09/17/2013 11:33 am ET Updated Nov 17, 2013

It Takes a Family to Raise Education Achievements

The key to fixing our broken educational system may live in your extra room or next door --grandparents.

As we celebrate Grandparents Day, to us it's no coincidence that it's the same time as the beginning of the school year. Grandparents are here to help us get the American education system back on track.

As more people retire and enter a new stage in life, they will have more time to devote to their families and communities. So here's an idea -- encourage grandparents to use that extra time to volunteer in schools and show young people that older people really do care about them, their education and their future.

That's what the older residents of a small town in Kansas decided to do. They wanted to encourage young people to love learning. Now, every Monday morning a group of older volunteers stand on the steps of the local grade school and greet students as they arrive. "Welcome! You're going to have a great day. Wonderful to see you back at school!" The volunteers report that often their messages are the first positive words of encouragement the children hear that day. According to the school administrators, the kids enjoy the attention and seem to behave better because of it. When they finish greeting all the children, the volunteers go into the cafeteria for coffee and conversation before continuing on with their day. So simple, so easy, so significant.

In another example, Westchester County New York's SMART (Students & Mature Adults Read Together) and Reading Buddies pair hundreds of older volunteer tutors with children and teens to help improve their reading and writing skills while enriching the lives of the elders. SMART started in 1997 and now operates in more than 20 schools. Over 90 percent of participating students saw significant increases in reading scores. In addition to achieving higher scores, a report issued by Yonkers Public Schools states the SMART students reported more positive attitudes towards reading.

Many other national opportunities exist to get involved in our schools. There are national programs, such as Senior Corps and AARP's Experience Corps, and dozens if not hundreds of other local programs to mentor or tutor students. There's no doubt that America can't waste such a precious resource -- the experience, wisdom and caring of grandparents and other older adults.

Our education system has been blatantly failing our young people for a long time now. And despite new standards, new approaches, and new resolve, the problem isn't going away. In fact, it's getting worse.

Each year, thousands of young people "graduate" from high school clutching diplomas that have absolutely no value. That's because, despite receiving passing grades, many of these young people have never learned to master the basics of the 3 Rs. In fact, too many of these "graduates" can't even read the words printed on their diplomas.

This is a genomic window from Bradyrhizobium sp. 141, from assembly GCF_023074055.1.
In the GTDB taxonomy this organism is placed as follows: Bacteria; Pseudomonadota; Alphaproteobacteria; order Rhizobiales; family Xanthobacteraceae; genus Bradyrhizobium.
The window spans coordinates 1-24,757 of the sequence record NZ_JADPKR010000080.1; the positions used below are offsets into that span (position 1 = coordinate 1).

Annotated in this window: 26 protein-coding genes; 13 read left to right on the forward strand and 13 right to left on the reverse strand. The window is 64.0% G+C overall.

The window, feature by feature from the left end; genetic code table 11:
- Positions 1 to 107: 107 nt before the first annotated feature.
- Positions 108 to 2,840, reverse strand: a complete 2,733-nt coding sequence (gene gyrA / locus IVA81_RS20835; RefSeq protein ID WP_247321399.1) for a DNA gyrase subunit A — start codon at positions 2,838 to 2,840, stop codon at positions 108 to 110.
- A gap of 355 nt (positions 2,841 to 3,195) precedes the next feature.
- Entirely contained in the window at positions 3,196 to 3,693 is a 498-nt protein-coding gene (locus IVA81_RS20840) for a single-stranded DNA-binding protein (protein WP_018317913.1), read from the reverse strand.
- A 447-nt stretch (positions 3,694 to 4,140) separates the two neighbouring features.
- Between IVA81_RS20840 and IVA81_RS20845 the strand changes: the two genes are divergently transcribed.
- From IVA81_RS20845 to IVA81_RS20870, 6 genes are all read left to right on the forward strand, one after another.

Instead of preparing these young people to successfully compete in life, our system rewards them for simply coming to class, whether or not they actually learn anything. After being passed from one grade to the next, they enter the real world unprepared and uneducated.

Last March, New York City media reported that, according to city officials, nearly 80 percent of city public-school graduates who had arrived at the City University of New York's two-year colleges had to take remedial classes in reading, writing, and math because they hadn't mastered those basics.

This past August, the Virginia Department of Education also noted a discouraging downward trend. It reported that reading scores for its Standards of Learning (SOL) test had dropped by double digits. The percentage of students passing the grade-level reading test in 2013 was 75 percent, 14 percentage points lower than the year before.

We believe that quality education is everyone's business. At the same time, we believe that empowering and supporting families must be at the heart of any solution to our current education dilemma. Families must drive the change, and our elders -- grandparents, great aunts and uncles -- should lead the way. We say this as both a grandfather and a great aunt.

Fortunately, the boomer generation is a rich, sustainable source of potential volunteers and can raise a strong voice on behalf of our youth. According to the Corporation for National and Community Service, about one-fourth of adults 55 and older (18.7 million) now volunteer. That's not enough.

If you prefer to raise your voice on your own time, check out Generations United's Seniors4Kids a program that mobilizes older adults as advocates for investments in children and youth. In New York, seniors were an important voice in securing statewide support for QUALITYstarsNY and in Kentucky for protecting key state investments in early education.

If you're willing, you can find an opportunity to get involved. As we celebrate Grandparents Day let's work together to fix the problem now so our children and their children can succeed in an increasingly competitive world. Let's let them know we have their backs.

Juan Williams is a journalist, political analyst and author. He also serves as a strategic advisor to Generations United.